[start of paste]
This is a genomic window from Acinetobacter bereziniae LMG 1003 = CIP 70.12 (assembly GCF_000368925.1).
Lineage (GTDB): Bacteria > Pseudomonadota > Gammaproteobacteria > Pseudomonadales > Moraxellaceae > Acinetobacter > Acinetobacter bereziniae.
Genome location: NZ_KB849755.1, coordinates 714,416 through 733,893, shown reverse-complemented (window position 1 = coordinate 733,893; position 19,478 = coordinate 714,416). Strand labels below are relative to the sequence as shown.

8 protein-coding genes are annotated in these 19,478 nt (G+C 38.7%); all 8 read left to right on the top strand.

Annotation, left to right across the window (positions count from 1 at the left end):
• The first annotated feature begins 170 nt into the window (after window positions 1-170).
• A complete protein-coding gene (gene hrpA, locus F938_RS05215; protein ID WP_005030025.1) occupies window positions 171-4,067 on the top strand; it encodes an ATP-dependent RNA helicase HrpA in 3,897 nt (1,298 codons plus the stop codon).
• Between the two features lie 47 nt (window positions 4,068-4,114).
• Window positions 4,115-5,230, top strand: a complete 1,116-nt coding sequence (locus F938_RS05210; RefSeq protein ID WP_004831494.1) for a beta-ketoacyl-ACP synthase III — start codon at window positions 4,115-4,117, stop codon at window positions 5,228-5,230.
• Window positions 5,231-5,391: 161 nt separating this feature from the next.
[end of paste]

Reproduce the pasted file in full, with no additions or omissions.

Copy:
This is a genomic window from Acinetobacter bereziniae LMG 1003 = CIP 70.12 (assembly GCF_000368925.1).
Lineage (GTDB): Bacteria > Pseudomonadota > Gammaproteobacteria > Pseudomonadales > Moraxellaceae > Acinetobacter > Acinetobacter bereziniae.
Genome location: NZ_KB849755.1, coordinates 714,416 through 733,893, shown reverse-complemented (window position 1 = coordinate 733,893; position 19,478 = coordinate 714,416). Strand labels below are relative to the sequence as shown.

8 protein-coding genes are annotated in these 19,478 nt (G+C 38.7%); all 8 read left to right on the top strand.

Annotation, left to right across the window (positions count from 1 at the left end):
• The first annotated feature begins 170 nt into the window (after window positions 1-170).
• A complete protein-coding gene (gene hrpA, locus F938_RS05215; protein ID WP_005030025.1) occupies window positions 171-4,067 on the top strand; it encodes an ATP-dependent RNA helicase HrpA in 3,897 nt (1,298 codons plus the stop codon).
• Between the two features lie 47 nt (window positions 4,068-4,114).
• Window positions 4,115-5,230, top strand: a complete 1,116-nt coding sequence (locus F938_RS05210; RefSeq protein ID WP_004831494.1) for a beta-ketoacyl-ACP synthase III — start codon at window positions 4,115-4,117, stop codon at window positions 5,228-5,230.
• Window positions 5,231-5,391: 161 nt separating this feature from the next.